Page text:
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Protect Your Ears from Hearing Loss: Motorcycle Safety

Riding bikes can be an incredibly exhilarating pastime: nothing but you and the expanse of endless open road. That being said, we all know that riding motorcycles can also be super risky: there are millions of crashes every year, even more due to riders not having the correct protective gear. Beyond wearing a proper helmet, a savvy rider invests in protective jackets and pants, along with padded boots and gloves, to ameliorate the many dangers of operating this kind of vehicle.

Unfortunately, most motorcycle owners forget to minimize an obvious but overlooked risk: hearing loss. We’re talking about the often unnoticed, silent killer of hearing – ambient wind noise, which occurs at levels of 100dB or the equivalent of average highway speeds.

Though earplugs can easily mitigate this risk, many riders eschew wearing them, citing their concern that they won’t be able to hear other more pressing noises (cars/sirens) or be “in touch” with their bikes on the road. So let’s clear up a few misconceptions about motorcycles and get on the road to protecting your hearing.

I only need to wear earplugs on a very loud bike.

Incorrect. The sound of your bike is absolutely nothing compared to the volume of wind noise, which you’re exposed to constantly and at a high-frequency. After hours on the road, it’s easy to completely forget you’re exposed to this kind of sound and that it could be causing hearing loss. Though 85-90dB of exposure for 8 hours a day is within hearing safety limits, at 115dB the safe exposure time can drop down to only 15 minutes. This means that even a single trip down a long expanse of highway can cause irreparable damage to your hearing. That’s just one trip to Vegas, baby!

But I won’t be able to hear traffic hazards or other important sounds while wearing my earplugs.

Again, incorrect. By buffering your ears from high-frequency sound (aka wind), you’re able to more easily tune into important and low-frequency sounds like cars, engine RPM, and approaching sirens. If not taken seriously, constant exposure to wind noise can create a condition called temporary threshold shift in which a rider will go partially deaf. Over time, this adds up to real, permanent hearing loss.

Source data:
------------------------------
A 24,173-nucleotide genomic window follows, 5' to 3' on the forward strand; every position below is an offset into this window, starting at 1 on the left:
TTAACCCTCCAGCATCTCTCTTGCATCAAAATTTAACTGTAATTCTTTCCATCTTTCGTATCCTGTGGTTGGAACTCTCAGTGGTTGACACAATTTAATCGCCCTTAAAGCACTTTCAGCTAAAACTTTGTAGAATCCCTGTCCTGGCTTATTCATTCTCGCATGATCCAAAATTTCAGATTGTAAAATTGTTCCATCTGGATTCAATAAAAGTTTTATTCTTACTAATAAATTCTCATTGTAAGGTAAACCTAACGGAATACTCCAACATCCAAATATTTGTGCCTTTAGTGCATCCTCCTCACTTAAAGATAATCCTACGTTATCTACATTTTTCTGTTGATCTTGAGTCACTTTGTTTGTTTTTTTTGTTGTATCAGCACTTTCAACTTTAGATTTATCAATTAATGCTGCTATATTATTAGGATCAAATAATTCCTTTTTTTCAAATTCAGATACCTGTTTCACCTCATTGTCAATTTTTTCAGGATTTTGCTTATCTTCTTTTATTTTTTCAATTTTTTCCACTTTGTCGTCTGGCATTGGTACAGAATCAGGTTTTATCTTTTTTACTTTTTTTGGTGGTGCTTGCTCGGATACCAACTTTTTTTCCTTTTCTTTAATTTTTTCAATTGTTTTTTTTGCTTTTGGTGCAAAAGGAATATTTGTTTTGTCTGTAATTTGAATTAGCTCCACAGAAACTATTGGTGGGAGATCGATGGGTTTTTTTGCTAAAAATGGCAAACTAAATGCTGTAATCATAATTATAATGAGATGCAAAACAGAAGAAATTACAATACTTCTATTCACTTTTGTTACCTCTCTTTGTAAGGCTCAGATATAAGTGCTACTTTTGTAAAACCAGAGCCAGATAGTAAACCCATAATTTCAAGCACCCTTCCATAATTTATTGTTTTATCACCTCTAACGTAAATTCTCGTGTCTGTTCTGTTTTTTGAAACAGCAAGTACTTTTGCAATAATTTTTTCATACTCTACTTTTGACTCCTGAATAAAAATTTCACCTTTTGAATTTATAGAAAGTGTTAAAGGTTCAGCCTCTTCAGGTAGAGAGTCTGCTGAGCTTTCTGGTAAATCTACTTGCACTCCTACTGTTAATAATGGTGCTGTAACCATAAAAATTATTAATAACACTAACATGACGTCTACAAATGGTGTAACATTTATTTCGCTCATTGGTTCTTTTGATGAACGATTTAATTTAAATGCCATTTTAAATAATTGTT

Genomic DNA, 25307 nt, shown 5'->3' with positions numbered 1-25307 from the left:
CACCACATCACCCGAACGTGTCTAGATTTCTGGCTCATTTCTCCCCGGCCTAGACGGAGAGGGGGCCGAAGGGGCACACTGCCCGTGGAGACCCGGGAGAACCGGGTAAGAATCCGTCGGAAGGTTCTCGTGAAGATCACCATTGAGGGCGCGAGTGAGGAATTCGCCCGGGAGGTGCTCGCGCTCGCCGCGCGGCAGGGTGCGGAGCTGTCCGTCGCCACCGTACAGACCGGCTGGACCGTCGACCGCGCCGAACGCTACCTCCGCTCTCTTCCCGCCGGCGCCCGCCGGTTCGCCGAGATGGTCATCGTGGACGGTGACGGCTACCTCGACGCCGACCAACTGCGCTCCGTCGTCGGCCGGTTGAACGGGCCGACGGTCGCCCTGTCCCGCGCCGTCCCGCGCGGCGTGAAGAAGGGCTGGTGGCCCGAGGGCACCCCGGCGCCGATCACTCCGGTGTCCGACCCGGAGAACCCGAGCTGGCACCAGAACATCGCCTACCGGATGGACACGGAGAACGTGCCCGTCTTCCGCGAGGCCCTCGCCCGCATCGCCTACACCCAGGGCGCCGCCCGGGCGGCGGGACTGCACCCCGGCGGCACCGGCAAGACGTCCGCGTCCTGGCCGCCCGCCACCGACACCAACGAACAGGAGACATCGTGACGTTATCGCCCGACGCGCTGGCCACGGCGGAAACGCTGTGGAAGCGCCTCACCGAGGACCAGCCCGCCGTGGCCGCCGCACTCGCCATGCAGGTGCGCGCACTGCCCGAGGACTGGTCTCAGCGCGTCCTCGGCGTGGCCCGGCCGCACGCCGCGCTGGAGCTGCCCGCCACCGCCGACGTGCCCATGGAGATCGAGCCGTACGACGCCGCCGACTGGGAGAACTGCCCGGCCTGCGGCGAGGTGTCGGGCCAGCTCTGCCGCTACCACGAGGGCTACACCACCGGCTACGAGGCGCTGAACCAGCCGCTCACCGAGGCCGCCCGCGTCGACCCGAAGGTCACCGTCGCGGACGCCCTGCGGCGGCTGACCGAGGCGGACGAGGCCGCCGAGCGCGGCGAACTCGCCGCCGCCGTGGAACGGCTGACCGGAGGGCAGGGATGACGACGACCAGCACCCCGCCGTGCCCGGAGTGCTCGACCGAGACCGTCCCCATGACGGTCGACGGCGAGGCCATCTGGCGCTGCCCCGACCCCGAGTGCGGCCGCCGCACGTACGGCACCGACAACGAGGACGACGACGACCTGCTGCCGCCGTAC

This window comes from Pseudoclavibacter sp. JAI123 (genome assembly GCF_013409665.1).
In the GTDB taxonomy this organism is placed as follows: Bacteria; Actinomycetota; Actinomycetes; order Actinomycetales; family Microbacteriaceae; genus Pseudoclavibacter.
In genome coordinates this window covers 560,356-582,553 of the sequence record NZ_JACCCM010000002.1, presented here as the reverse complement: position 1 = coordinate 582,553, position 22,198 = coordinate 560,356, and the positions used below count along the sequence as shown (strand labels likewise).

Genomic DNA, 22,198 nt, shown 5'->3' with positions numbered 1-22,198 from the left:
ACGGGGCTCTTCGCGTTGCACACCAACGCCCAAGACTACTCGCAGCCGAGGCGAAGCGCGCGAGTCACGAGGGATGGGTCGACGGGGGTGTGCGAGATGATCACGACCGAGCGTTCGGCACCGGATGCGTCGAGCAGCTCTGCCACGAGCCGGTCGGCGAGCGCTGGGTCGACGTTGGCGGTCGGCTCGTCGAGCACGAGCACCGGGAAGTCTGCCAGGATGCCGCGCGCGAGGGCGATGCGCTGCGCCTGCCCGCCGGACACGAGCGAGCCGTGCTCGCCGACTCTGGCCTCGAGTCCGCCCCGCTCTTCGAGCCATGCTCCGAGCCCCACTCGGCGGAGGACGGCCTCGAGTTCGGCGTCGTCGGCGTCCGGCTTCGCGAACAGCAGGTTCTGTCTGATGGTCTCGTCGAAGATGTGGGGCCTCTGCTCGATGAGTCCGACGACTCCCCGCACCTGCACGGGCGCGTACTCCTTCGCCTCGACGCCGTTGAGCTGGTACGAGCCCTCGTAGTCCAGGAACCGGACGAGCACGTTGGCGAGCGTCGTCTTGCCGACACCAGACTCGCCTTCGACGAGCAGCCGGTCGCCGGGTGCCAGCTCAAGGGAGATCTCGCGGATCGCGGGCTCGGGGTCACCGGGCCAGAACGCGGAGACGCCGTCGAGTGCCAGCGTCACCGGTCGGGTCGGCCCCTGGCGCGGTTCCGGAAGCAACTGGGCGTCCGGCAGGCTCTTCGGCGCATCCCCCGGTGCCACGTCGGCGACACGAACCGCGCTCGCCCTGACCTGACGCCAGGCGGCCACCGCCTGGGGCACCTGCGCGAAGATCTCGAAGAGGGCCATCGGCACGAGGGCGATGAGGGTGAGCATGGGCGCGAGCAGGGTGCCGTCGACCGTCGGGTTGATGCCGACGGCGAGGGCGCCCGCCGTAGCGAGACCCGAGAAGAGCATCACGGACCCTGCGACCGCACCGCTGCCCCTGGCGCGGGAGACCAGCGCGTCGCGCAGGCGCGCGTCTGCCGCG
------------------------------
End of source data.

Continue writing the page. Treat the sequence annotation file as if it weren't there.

On the other hand.. Some riders can hear even better with their earplugs!

Yep! By protecting your hearing from TTS, you’re more energized and able to hear key low- frequency sounds even better! Many riders even report feeling more “at one” with the road and their bikes.

What kind of earplugs are best?

As long as they have an attenuation level of 26-33dB, you should be good to go! Whether you buy them in bulk packs or go the route of custom fit plugs (made by a doctor), as long as you’re doing something proactive to protect your hearing, you’ll be riding easy!

By: Ariana Siegel

2 responses to “Protect Your Ears from Hearing Loss: Motorcycle Safety

  1. I’ve read several reviews and not one spoke about the use of cell phones while wearing hearing aids. Is there something we should know? Do cell phone create a problem?
    Please reply!

    1. Hi Meikel – Cell phones do work well with hearing aids. We recommend holding your cell phone horizontal from your ear when you use it with your hearing aids. Additionally, some hearing aids work directly with cell phones. Take a look at our Canto hearing aid (http://shop.audicus.com/products/canto-hearing-aid-bte-ric-bluetooth), you will notice that you have the option of purchasing a Bluetooth Remote which allows the user to receive calls through their cell phone and pick them up using their hearing aid. Hope this helps!

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